Experts warn that the development and safety of babies might be threatened because of the presence of lead in 20 percent of baby food. Lead is commonly found in apple and grape juices, root vegetables and certain cookies.
The findings were highlighted by the Environmental Defense Fund that analyzed 11 years of federal data. Lead can undermine the cognitive development of infants, as well, it can drive to attention issues and problems in the immune and cardiovascular systems. Therefore, it is critical for people to know exactly what they are feeding their kids.
“Lead can have a number of effects on children and it’s especially harmful during critical windows of development,” said Dr. Aparna Bole, a pediatrician at University Hospitals Rainbow Babies and Children’s Hospital in Cleveland, who was not involved with the report. “The largest burden that we often think about is neurocognitive that can occur even at low levels of lead exposure.”
Children consume more than the maximum recommended daily intake of lead
According to the research, 20 percent of the baby food products analyzed had lead. They analyzed 22164 samples, which were not classified by brand. The Environmental Defense food has drawn attention to how dangerous lead can be for people; however, they focused on baby food, given the fragile immune system of toddlers. Though the lead levels of these products are not that high, they can certainly be harmful.
On the other hand, according to a report released by the Environmental Protection Agency (EPA) earlier this year at least 5 percent of kids ingested more than the recommended daily intake level of lead, which is 6 milligrams. This maximum was adopted by the Food and Drug Administration in 1993.
Lead exposure in kids is mostly due to food
Lead is commonly found in contaminated water, in teething biscuits, some fruit juices, and some vegetables such as carrots and potatoes. Tom Neltner, who is the Environmental Defense Fund’s chemicals policy director focuses on lead exposure and the ways to reduce it. He said that almost 70 percent of kids are exposed to lead due to the level of this metal in foods. Therefore, they considered it was pertinent to analyze the data of the FDA’s Total Diet Study for specific sources of exposure to lead for babies and kids.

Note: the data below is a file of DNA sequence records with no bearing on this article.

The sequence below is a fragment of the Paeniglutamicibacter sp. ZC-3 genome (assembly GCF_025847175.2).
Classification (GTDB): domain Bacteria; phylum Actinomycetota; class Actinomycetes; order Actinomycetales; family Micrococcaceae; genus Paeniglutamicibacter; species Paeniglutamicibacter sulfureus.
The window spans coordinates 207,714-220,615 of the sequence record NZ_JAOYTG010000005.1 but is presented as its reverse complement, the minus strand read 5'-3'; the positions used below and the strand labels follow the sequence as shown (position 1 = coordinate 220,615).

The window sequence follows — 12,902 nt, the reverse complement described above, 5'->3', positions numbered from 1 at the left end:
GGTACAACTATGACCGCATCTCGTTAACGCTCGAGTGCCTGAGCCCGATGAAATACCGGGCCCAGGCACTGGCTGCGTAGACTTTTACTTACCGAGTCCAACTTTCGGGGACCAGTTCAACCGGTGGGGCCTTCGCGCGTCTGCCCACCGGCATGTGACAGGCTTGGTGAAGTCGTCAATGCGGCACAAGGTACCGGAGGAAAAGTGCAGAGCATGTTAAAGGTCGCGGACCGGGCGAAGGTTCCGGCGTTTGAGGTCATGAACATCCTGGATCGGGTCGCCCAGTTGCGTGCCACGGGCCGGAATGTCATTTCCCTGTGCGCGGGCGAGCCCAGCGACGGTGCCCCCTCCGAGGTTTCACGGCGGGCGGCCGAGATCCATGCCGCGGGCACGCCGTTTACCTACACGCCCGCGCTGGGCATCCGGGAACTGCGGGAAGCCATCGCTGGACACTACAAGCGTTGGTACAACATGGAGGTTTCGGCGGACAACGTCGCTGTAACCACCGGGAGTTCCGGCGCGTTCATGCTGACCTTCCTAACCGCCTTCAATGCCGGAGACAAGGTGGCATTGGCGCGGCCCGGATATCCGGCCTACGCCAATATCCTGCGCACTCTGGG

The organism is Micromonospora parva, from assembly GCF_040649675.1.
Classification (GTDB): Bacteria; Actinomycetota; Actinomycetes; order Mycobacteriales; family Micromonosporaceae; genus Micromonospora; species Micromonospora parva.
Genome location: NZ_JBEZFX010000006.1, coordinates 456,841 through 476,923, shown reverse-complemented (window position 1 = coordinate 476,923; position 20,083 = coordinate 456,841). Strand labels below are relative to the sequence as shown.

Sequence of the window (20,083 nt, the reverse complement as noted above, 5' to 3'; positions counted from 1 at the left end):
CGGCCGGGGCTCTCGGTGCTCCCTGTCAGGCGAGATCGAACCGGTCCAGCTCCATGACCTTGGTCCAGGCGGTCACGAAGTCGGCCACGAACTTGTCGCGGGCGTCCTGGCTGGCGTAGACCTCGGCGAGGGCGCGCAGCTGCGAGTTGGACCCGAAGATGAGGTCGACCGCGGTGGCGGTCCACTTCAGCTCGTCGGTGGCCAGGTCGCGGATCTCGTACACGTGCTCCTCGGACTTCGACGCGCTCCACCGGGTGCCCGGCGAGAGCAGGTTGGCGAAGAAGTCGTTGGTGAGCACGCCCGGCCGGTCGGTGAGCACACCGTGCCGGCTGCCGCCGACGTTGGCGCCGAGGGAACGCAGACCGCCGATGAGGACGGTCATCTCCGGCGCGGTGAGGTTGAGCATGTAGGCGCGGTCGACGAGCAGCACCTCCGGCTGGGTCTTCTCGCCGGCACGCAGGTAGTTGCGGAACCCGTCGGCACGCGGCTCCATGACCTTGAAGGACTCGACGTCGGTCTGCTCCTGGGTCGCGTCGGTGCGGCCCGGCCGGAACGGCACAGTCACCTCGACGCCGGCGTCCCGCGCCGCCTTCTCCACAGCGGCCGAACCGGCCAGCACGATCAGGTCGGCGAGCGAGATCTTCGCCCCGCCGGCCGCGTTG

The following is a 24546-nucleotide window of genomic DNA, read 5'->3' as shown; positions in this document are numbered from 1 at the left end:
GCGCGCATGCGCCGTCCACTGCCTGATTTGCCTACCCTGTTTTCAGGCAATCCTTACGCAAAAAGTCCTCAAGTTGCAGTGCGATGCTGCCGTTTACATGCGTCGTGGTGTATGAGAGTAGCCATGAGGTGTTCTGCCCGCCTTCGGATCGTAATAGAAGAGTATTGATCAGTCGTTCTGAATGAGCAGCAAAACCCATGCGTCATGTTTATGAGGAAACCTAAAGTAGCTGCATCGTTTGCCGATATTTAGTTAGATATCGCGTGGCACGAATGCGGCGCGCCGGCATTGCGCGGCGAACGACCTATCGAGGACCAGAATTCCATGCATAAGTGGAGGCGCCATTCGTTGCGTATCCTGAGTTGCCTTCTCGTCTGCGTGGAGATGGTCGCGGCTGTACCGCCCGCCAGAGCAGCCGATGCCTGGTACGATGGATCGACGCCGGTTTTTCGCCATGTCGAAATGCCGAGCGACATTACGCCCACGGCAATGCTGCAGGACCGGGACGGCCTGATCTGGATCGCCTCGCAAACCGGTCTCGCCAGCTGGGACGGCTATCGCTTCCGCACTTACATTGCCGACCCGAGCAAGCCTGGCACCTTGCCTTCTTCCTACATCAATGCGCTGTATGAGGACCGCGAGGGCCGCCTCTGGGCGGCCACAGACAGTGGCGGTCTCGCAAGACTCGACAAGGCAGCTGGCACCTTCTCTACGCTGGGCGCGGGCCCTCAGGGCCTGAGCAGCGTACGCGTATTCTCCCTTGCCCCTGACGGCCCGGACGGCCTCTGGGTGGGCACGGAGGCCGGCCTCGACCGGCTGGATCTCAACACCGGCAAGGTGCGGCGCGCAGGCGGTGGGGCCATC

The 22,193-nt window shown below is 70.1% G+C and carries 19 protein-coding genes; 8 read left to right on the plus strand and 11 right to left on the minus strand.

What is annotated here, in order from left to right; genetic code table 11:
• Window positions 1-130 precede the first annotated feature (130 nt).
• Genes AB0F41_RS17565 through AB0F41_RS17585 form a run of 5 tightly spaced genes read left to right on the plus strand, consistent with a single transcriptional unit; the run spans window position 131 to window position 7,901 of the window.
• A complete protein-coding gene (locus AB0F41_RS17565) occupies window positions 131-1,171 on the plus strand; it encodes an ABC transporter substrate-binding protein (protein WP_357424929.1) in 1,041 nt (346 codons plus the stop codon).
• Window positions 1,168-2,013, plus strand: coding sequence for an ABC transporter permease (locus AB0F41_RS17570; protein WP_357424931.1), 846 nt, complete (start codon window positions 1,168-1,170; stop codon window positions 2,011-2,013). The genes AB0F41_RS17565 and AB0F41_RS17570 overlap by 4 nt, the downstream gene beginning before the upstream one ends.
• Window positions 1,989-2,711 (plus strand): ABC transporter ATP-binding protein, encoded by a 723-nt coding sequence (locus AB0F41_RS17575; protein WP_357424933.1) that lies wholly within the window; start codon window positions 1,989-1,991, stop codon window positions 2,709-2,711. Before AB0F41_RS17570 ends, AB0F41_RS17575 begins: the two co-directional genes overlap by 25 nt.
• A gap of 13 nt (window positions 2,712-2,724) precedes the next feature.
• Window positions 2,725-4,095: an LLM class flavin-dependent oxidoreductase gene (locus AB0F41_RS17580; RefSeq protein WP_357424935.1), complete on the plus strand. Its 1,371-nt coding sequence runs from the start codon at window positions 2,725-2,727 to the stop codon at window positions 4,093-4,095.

According to the findings, a lot of products for babies have more lead than the regular versions. For example, 68 percent of regular samples of grape juice had lead, while 89 percent of the samples of grape juice for babies contained lead. 55 percent of apple juices for babies had lead, while the regular apple juices had 25 percent chances of being toxic due to lead. Carrots for babies, on the other hand, had three more chances of having lead than the regular versions.
Neltner said that though the soil has definitely something to do with this, there are other factors. He believes it also has to do with the processing companies adopt. The Environmental Defense Fund will continue to investigate the possible causes of lead contamination.
“The FDA is continuing to work with industry to further limit the amount of lead in foods to the greatest extent feasible, especially in foods frequently consumed by children,” read an agency statement. “The agency is in the process of reevaluating the analytical methods it uses for determining when it should take action with respect to measured levels of lead in particular foods, including those consumed by infants and toddlers.”
Parent should contact pediatricians to prevent lead contamination
It is critical for parents to avoid those particular foods that might threaten the welfare of their children. The Environmental Defense Fund hasn’t established a list of foods or brands that should be prohibited to avoid lead contamination. However, they do recommend people to get advice from their pediatrician about this issue.
According to Dr. Bole, she doesn’t want parents to restrict their kid from eating vegetables because their benefits are more evident than their risks. However, she does recommend parents to cut off fruit juices from their kids’ diet, not just because of possible lead exposure but also due to nutritional reasons. She also said that the most common sources of lead exposure, in American communities at least, are paint and soil.
“Avoiding all sources of exposure to lead poisoning is incredibly important … but the last thing I would want is for a parent to restrict their child’s diet or limit their intake of healthy food groups” said Bole.
Gerber said that they understand the concerns shown by parents and pediatricians; however, they say they can be sure that their juices and products are completely safe because they follow the lead level standards. The FDA expects all companies to include these standards in their productions.